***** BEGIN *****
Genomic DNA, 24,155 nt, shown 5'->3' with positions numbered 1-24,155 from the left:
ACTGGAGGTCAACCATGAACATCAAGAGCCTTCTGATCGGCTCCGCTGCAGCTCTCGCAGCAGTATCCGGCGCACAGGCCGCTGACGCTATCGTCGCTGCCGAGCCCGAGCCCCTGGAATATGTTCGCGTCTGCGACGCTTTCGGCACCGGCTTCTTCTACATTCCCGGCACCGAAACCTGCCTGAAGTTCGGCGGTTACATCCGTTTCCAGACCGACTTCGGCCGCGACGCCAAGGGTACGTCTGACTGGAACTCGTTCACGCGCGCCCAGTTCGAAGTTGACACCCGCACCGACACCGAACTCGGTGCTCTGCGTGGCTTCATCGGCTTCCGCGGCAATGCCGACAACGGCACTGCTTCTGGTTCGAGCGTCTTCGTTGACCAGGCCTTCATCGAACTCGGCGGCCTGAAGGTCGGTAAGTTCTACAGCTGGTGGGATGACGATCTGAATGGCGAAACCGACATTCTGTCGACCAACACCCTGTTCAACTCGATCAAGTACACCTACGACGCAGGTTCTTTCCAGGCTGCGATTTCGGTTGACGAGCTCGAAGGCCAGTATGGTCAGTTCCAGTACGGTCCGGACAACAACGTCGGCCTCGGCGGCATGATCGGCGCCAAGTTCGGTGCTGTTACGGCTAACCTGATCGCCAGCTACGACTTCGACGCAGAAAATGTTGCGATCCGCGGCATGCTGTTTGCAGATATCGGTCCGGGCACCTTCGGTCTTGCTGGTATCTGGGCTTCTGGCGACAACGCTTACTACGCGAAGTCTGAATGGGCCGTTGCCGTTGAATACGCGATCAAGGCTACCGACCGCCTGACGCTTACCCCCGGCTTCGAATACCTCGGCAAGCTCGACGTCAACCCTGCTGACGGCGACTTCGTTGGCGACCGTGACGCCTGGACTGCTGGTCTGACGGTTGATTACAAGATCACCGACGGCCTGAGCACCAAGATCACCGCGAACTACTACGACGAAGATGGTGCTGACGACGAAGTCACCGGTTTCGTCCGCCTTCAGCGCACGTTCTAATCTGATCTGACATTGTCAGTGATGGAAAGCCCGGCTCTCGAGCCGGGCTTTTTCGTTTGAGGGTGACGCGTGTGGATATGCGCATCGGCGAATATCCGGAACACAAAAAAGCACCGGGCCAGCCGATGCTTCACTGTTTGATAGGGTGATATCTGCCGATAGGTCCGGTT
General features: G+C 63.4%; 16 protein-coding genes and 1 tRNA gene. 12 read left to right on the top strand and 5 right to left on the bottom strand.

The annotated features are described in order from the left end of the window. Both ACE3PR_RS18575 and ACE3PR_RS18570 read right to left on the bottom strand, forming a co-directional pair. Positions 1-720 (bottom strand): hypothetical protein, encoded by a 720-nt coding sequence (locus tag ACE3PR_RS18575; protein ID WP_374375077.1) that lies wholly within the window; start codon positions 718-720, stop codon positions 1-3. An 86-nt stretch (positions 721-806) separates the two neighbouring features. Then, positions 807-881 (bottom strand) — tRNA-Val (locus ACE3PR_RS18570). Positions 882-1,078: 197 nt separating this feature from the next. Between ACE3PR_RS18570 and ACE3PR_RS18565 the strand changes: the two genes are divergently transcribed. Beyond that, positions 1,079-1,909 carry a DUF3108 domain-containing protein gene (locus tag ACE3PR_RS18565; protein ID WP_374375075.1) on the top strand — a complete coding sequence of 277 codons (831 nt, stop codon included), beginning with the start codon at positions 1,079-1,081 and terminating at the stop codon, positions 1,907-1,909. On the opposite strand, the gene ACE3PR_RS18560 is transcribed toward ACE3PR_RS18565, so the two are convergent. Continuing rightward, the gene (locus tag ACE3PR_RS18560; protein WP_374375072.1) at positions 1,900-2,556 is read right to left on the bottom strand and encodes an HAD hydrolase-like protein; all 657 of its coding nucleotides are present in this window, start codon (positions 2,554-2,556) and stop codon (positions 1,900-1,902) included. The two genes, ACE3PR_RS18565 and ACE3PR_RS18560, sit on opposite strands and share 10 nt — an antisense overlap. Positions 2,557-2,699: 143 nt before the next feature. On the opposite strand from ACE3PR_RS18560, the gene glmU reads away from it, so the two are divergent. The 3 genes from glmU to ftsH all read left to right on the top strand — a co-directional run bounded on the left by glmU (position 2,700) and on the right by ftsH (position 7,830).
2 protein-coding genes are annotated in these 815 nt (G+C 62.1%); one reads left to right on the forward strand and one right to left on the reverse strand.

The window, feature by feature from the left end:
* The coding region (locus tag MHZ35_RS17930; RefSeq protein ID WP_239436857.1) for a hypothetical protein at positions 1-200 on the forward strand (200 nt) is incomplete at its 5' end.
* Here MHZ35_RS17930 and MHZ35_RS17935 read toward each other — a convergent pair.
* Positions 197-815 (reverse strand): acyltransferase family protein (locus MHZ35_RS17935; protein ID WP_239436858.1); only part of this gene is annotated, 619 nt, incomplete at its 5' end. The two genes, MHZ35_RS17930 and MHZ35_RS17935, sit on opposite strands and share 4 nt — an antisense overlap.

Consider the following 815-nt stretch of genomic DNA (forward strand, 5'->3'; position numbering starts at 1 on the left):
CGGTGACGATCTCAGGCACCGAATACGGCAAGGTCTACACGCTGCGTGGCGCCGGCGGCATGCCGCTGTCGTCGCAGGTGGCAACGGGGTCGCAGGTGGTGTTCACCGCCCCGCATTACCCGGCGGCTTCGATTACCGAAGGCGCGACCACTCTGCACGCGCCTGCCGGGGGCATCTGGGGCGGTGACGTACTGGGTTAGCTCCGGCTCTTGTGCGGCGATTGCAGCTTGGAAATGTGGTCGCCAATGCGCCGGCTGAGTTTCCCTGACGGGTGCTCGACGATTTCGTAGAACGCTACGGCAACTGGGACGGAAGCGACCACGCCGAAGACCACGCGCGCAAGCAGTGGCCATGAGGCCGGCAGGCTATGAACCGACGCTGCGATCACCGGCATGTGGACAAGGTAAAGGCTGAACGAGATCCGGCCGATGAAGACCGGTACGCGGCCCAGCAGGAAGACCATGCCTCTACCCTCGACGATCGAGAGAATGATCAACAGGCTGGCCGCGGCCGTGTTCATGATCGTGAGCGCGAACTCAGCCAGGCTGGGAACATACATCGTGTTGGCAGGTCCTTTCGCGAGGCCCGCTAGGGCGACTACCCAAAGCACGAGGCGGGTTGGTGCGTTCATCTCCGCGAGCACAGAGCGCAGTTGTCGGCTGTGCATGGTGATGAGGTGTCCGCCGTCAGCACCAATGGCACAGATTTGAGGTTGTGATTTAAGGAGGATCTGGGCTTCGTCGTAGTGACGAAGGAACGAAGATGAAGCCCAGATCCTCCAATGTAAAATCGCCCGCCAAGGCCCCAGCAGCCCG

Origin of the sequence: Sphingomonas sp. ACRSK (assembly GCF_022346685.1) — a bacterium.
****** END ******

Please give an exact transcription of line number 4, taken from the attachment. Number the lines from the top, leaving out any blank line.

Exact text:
The annotated features are described in order from the left end of the window. Both ACE3PR_RS18575 and ACE3PR_RS18570 read right to left on the bottom strand, forming a co-directional pair. Positions 1-720 (bottom strand): hypothetical protein, encoded by a 720-nt coding sequence (locus tag ACE3PR_RS18575; protein ID WP_374375077.1) that lies wholly within the window; start codon positions 718-720, stop codon positions 1-3. An 86-nt stretch (positions 721-806) separates the two neighbouring features. Then, positions 807-881 (bottom strand) — tRNA-Val (locus ACE3PR_RS18570). Positions 882-1,078: 197 nt separating this feature from the next. Between ACE3PR_RS18570 and ACE3PR_RS18565 the strand changes: the two genes are divergently transcribed. Beyond that, positions 1,079-1,909 carry a DUF3108 domain-containing protein gene (locus tag ACE3PR_RS18565; protein ID WP_374375075.1) on the top strand — a complete coding sequence of 277 codons (831 nt, stop codon included), beginning with the start codon at positions 1,079-1,081 and terminating at the stop codon, positions 1,907-1,909. On the opposite strand, the gene ACE3PR_RS18560 is transcribed toward ACE3PR_RS18565, so the two are convergent. Continuing rightward, the gene (locus tag ACE3PR_RS18560; protein WP_374375072.1) at positions 1,900-2,556 is read right to left on the bottom strand and encodes an HAD hydrolase-like protein; all 657 of its coding nucleotides are present in this window, start codon (positions 2,554-2,556) and stop codon (positions 1,900-1,902) included. The two genes, ACE3PR_RS18565 and ACE3PR_RS18560, sit on opposite strands and share 10 nt — an antisense overlap. Positions 2,557-2,699: 143 nt before the next feature. On the opposite strand from ACE3PR_RS18560, the gene glmU reads away from it, so the two are divergent. The 3 genes from glmU to ftsH all read left to right on the top strand — a co-directional run bounded on the left by glmU (position 2,700) and on the right by ftsH (position 7,830).